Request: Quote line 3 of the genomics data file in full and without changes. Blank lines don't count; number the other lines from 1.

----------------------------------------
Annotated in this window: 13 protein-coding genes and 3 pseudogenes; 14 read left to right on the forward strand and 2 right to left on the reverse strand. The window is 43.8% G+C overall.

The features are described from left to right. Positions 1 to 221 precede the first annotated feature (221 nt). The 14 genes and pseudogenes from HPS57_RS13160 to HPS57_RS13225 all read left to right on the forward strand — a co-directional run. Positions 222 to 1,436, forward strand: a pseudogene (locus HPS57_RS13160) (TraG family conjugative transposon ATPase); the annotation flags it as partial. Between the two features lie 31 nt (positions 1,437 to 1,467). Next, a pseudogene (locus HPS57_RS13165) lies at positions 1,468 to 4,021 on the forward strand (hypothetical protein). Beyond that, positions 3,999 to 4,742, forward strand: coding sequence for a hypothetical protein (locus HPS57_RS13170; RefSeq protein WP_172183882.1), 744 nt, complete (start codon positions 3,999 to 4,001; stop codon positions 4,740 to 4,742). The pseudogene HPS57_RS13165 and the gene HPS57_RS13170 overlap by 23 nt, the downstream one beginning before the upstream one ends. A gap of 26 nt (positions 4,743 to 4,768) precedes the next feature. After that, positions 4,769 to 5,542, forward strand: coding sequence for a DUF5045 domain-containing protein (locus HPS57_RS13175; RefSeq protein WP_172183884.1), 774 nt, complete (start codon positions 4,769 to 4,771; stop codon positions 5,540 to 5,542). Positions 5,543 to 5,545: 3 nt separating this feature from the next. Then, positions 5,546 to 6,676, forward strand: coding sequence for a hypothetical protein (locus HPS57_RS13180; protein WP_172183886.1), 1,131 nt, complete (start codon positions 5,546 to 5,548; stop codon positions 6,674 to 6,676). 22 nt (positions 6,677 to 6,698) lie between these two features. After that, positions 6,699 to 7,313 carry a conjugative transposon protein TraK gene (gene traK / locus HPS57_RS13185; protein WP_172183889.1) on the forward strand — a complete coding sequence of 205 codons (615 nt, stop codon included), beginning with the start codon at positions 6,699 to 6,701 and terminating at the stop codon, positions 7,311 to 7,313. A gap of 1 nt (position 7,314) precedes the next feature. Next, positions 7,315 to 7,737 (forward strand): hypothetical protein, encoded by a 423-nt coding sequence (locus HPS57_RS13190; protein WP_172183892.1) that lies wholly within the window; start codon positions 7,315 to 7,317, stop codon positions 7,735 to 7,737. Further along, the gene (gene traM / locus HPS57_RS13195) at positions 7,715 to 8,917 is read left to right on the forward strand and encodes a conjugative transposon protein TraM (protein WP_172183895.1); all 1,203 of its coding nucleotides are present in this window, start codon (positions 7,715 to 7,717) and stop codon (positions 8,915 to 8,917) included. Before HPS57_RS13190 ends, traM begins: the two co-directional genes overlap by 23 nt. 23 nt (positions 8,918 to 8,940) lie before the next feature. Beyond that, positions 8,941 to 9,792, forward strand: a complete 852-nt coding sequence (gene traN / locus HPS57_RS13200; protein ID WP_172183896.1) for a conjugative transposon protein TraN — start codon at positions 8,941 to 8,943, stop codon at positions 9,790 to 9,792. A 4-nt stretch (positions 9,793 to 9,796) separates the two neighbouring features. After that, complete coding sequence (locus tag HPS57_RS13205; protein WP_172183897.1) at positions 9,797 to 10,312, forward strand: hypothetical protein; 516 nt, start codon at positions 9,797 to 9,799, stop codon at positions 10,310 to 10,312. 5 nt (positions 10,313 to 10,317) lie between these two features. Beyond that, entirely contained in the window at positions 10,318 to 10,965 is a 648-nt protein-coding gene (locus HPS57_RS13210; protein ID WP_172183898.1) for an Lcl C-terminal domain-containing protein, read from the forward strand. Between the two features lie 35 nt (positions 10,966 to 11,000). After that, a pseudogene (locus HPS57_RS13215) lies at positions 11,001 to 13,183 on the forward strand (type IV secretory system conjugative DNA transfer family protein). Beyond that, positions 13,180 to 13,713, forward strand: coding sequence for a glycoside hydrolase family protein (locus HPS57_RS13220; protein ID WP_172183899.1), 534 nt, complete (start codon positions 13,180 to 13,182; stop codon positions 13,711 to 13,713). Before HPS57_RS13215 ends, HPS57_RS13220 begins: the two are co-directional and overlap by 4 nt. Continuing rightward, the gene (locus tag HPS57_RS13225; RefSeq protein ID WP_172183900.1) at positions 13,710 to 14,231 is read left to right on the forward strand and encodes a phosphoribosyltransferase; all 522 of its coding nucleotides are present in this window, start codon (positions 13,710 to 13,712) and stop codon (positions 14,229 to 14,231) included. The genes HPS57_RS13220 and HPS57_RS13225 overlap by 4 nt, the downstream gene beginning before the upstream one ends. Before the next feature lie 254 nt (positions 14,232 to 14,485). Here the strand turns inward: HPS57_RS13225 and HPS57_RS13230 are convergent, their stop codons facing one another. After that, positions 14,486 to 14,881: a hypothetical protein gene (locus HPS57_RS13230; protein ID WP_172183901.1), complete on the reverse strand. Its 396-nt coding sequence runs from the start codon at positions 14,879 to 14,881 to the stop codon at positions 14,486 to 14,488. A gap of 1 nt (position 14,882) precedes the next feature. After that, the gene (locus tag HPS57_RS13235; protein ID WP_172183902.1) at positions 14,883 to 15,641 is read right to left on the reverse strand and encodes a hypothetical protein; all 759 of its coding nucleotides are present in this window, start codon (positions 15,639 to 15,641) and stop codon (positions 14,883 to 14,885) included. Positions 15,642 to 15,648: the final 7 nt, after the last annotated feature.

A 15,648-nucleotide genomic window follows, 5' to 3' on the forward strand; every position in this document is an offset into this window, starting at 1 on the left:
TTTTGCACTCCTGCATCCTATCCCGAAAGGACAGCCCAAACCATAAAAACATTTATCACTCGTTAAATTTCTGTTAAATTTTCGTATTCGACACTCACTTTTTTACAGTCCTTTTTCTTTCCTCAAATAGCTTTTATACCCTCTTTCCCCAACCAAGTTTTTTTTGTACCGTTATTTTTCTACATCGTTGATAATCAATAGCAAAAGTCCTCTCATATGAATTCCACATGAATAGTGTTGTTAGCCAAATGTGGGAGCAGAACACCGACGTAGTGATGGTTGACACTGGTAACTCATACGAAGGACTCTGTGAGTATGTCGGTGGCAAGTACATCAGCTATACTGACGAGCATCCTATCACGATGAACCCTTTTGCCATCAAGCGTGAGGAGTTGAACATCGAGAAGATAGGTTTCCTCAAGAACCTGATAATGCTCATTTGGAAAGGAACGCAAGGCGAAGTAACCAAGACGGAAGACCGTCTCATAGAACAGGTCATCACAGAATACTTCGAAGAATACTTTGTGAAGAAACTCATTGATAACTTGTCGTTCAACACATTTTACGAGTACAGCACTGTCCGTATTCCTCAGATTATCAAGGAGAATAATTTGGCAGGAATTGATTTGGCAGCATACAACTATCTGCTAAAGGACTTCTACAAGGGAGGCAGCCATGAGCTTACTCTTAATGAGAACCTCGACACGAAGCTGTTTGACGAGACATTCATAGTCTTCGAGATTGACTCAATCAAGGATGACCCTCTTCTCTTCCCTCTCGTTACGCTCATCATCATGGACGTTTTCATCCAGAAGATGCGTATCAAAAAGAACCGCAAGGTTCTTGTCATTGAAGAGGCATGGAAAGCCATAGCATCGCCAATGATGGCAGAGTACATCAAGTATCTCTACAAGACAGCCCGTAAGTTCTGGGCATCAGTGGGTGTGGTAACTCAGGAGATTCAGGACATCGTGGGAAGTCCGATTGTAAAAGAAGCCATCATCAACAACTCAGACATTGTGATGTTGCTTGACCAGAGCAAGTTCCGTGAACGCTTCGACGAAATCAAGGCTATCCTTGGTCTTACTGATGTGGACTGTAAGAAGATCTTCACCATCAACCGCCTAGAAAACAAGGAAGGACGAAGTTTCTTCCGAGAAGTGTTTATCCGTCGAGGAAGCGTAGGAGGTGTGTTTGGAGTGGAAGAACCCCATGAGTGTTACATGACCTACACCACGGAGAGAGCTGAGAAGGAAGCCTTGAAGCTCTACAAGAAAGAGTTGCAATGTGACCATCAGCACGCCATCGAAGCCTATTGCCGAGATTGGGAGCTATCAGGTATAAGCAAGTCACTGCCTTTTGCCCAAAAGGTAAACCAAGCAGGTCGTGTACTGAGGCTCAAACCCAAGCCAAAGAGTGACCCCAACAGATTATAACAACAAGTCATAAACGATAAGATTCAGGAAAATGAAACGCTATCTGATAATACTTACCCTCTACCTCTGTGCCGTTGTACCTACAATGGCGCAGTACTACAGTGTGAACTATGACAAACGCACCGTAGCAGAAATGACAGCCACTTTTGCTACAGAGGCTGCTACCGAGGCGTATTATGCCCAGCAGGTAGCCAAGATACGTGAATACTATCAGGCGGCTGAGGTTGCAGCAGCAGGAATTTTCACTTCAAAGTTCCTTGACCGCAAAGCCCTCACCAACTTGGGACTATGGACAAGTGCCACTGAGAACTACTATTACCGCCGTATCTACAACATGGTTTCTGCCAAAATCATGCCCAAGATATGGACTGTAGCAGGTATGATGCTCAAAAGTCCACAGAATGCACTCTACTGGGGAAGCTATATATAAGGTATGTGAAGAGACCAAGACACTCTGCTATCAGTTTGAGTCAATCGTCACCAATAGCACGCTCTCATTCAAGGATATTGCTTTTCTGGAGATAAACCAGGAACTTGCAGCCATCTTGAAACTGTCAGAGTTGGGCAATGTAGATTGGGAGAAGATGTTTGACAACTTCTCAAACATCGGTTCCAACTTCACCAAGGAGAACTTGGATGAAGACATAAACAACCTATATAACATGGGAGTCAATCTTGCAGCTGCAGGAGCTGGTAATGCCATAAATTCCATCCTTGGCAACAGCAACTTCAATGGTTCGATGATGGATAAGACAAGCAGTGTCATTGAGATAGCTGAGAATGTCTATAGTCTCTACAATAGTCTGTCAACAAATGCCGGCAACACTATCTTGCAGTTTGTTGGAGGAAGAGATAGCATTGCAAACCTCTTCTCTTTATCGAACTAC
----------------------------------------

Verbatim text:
A 15,648-nucleotide genomic window follows, 5' to 3' on the forward strand; every position in this document is an offset into this window, starting at 1 on the left: